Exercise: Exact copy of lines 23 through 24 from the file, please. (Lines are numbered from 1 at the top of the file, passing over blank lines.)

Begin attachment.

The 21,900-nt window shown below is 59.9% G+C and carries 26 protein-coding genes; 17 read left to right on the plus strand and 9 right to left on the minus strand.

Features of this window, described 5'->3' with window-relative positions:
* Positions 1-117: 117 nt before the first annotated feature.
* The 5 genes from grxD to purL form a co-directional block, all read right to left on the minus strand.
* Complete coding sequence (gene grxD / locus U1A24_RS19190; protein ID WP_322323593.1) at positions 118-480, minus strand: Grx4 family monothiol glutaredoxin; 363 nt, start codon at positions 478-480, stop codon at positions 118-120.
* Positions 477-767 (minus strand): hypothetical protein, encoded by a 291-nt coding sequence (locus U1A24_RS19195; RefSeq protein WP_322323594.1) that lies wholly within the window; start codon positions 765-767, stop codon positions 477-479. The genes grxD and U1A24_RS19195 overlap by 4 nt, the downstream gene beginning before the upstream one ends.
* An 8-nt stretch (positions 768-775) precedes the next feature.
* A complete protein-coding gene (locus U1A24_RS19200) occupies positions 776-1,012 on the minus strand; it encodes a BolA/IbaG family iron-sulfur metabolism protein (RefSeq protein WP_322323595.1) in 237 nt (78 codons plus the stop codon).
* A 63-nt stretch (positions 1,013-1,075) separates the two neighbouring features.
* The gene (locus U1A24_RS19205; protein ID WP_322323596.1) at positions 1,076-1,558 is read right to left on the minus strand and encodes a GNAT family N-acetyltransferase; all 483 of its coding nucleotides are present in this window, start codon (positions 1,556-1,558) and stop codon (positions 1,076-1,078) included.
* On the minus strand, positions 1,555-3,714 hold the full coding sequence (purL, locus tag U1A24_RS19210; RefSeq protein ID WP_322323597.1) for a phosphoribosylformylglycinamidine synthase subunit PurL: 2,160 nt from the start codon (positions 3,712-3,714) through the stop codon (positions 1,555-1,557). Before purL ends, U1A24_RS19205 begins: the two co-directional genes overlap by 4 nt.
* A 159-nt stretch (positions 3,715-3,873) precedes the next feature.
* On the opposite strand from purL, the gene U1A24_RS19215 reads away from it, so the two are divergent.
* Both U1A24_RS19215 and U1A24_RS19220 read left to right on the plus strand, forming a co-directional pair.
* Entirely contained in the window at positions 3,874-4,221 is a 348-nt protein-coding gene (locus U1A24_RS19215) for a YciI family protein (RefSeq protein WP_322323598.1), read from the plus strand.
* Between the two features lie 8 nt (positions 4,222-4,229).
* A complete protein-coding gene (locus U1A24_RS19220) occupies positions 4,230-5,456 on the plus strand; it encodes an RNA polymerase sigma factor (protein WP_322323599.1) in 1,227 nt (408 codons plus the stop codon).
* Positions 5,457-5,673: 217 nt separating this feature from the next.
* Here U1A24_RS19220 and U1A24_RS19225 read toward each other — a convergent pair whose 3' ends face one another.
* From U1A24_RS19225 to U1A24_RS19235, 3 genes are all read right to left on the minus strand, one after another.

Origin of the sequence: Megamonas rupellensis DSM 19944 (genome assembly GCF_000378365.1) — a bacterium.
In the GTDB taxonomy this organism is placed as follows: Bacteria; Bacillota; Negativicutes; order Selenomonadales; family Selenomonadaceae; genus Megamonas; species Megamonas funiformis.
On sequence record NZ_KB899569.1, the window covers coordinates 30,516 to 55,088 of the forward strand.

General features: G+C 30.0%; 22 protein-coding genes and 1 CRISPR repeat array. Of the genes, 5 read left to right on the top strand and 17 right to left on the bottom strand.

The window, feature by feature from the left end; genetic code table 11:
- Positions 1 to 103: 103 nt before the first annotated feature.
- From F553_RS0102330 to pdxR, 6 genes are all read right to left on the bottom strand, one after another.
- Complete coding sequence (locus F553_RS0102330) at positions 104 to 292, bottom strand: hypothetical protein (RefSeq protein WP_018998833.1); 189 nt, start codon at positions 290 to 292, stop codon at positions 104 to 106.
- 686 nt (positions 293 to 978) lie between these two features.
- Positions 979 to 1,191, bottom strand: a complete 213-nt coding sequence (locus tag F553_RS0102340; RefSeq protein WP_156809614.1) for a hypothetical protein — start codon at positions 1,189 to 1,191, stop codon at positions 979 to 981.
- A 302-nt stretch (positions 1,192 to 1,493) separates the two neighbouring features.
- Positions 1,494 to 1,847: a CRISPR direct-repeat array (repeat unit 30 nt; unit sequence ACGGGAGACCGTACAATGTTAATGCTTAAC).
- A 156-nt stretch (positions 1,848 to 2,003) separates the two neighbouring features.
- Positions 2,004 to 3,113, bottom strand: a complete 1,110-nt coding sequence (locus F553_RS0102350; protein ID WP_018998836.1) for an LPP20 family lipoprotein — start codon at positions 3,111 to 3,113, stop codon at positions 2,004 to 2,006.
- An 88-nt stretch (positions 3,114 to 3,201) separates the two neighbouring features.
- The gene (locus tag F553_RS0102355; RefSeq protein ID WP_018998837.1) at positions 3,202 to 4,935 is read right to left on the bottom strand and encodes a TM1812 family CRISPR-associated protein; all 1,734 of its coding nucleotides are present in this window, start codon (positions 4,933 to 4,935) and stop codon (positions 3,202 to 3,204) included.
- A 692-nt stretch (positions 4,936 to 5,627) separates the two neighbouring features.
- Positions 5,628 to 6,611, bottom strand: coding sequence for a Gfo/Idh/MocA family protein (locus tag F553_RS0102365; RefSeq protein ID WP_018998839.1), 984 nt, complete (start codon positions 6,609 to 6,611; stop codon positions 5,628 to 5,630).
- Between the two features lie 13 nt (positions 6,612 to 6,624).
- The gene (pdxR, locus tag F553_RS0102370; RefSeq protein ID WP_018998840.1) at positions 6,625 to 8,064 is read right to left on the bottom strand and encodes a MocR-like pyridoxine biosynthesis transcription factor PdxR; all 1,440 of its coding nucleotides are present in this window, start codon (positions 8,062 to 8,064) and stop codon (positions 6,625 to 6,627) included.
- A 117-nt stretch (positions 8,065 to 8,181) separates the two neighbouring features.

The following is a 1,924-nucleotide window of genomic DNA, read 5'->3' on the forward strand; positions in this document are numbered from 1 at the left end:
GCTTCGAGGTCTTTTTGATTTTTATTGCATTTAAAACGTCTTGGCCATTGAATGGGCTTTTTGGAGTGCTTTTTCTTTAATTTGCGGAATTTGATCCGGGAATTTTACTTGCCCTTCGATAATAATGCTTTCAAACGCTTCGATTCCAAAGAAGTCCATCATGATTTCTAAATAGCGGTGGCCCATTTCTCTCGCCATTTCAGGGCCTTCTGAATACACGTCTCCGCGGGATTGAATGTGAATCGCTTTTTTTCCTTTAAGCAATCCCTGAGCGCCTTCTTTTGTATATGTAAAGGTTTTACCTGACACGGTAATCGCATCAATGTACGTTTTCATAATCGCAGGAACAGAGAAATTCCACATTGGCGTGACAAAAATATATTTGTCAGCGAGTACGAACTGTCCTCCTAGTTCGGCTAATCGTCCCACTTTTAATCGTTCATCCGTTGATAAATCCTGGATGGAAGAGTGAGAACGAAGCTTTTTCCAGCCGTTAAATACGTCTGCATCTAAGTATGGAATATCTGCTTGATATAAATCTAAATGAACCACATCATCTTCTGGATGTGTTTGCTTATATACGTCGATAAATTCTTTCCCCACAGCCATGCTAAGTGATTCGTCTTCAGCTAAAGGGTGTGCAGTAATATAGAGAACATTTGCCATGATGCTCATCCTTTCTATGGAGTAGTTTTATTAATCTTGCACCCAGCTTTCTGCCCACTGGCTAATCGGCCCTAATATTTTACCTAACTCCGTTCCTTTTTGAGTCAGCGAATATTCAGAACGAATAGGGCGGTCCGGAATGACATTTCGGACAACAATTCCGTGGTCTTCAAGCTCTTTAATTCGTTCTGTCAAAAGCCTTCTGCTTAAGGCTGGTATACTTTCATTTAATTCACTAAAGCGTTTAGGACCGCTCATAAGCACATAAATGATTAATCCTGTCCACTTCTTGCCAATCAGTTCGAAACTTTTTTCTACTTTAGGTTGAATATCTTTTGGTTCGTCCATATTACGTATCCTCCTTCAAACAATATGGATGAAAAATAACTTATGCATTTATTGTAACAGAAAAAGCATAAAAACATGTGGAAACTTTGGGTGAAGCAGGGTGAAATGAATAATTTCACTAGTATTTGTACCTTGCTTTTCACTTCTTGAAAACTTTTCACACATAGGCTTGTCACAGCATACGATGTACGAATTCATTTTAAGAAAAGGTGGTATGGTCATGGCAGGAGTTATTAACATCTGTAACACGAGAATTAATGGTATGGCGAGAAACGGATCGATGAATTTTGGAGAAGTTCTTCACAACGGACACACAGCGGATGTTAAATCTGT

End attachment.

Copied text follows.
On sequence record NZ_KB899569.1, the window covers coordinates 30,516 to 55,088 of the forward strand.

General features: G+C 30.0%; 22 protein-coding genes and 1 CRISPR repeat array. Of the genes, 5 read left to right on the top strand and 17 right to left on the bottom strand.